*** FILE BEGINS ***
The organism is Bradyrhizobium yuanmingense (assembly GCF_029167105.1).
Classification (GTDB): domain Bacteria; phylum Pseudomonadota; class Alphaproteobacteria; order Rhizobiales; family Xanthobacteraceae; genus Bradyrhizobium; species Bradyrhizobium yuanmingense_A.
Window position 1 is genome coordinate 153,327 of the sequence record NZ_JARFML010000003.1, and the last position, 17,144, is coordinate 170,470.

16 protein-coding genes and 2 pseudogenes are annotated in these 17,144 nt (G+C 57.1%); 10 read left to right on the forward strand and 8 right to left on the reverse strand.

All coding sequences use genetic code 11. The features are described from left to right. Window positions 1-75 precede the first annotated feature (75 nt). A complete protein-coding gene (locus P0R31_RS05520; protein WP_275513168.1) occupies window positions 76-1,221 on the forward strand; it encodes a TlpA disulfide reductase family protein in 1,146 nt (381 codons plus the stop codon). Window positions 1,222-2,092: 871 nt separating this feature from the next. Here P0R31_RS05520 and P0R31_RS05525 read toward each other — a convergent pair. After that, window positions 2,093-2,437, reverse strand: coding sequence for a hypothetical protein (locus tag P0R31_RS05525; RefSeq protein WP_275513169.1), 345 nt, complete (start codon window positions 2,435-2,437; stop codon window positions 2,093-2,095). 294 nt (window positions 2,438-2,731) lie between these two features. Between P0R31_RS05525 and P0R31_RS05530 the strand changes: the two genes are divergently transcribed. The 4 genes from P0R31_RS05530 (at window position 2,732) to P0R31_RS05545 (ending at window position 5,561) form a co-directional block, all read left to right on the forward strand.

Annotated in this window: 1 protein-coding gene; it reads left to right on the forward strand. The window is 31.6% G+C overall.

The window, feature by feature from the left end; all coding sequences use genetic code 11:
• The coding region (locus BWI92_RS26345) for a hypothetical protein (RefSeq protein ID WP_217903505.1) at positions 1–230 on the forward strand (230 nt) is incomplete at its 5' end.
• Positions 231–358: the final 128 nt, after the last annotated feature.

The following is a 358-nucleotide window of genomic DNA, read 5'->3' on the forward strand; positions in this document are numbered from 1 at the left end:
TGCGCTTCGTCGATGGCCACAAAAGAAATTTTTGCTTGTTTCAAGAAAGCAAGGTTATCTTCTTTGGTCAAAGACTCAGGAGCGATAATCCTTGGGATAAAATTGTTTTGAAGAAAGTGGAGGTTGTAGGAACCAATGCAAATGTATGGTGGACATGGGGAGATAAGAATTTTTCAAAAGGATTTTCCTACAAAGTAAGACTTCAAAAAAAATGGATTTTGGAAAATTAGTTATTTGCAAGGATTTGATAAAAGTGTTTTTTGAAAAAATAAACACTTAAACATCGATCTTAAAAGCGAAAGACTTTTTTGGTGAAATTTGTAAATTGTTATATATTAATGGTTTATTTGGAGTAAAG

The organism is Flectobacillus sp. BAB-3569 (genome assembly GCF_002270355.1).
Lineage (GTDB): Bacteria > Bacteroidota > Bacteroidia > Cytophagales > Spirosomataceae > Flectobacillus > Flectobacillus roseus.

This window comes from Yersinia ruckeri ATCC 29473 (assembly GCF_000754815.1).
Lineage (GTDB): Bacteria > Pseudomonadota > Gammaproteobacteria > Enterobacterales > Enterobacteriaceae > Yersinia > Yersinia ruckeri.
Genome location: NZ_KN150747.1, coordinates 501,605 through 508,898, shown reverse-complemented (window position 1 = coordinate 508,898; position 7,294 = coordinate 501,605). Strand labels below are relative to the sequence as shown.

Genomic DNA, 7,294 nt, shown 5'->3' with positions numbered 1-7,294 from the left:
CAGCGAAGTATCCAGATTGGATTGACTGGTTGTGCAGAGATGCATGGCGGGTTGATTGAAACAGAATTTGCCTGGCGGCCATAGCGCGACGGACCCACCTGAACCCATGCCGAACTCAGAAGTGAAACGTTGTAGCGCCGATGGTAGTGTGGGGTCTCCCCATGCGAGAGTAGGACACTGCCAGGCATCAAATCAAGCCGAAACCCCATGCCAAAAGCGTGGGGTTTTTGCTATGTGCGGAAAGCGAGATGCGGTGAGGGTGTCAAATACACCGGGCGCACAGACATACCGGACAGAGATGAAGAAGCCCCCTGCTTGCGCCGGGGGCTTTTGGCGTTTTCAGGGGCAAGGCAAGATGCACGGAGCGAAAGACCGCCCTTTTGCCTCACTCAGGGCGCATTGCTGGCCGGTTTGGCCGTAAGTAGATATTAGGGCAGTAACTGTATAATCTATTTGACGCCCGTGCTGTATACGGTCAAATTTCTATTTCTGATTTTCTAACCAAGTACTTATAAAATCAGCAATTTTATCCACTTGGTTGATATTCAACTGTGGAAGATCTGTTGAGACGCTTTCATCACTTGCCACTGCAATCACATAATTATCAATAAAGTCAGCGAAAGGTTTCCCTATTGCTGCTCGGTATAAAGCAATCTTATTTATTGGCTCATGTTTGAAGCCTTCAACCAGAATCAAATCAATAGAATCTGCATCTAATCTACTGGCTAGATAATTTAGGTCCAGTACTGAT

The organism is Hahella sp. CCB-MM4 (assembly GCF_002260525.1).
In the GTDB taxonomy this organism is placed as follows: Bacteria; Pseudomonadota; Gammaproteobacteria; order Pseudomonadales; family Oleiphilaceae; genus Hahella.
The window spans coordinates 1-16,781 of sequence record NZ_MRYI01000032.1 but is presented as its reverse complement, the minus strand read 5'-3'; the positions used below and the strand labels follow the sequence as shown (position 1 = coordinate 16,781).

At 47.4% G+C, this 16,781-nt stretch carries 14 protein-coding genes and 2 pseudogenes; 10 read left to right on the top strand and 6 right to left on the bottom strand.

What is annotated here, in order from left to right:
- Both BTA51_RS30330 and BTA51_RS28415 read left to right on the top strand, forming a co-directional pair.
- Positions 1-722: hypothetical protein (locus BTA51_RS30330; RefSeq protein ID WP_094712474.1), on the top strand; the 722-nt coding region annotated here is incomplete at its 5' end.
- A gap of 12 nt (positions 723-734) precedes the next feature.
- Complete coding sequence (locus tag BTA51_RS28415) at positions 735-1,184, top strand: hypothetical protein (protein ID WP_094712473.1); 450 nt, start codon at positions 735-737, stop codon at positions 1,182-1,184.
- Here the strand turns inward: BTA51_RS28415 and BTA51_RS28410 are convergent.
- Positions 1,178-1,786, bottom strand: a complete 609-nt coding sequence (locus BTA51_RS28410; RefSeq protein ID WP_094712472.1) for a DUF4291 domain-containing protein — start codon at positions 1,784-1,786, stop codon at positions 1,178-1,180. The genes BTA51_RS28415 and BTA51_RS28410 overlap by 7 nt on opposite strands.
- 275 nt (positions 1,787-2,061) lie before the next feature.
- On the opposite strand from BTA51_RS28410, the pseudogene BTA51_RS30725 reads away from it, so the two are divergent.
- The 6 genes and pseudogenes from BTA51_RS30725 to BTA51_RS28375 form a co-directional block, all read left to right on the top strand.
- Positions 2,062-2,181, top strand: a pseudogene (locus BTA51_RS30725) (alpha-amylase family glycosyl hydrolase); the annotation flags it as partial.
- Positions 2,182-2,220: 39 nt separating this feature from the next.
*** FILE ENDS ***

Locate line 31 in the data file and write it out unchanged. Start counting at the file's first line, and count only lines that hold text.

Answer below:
- On the opposite strand from BTA51_RS28410, the pseudogene BTA51_RS30725 reads away from it, so the two are divergent.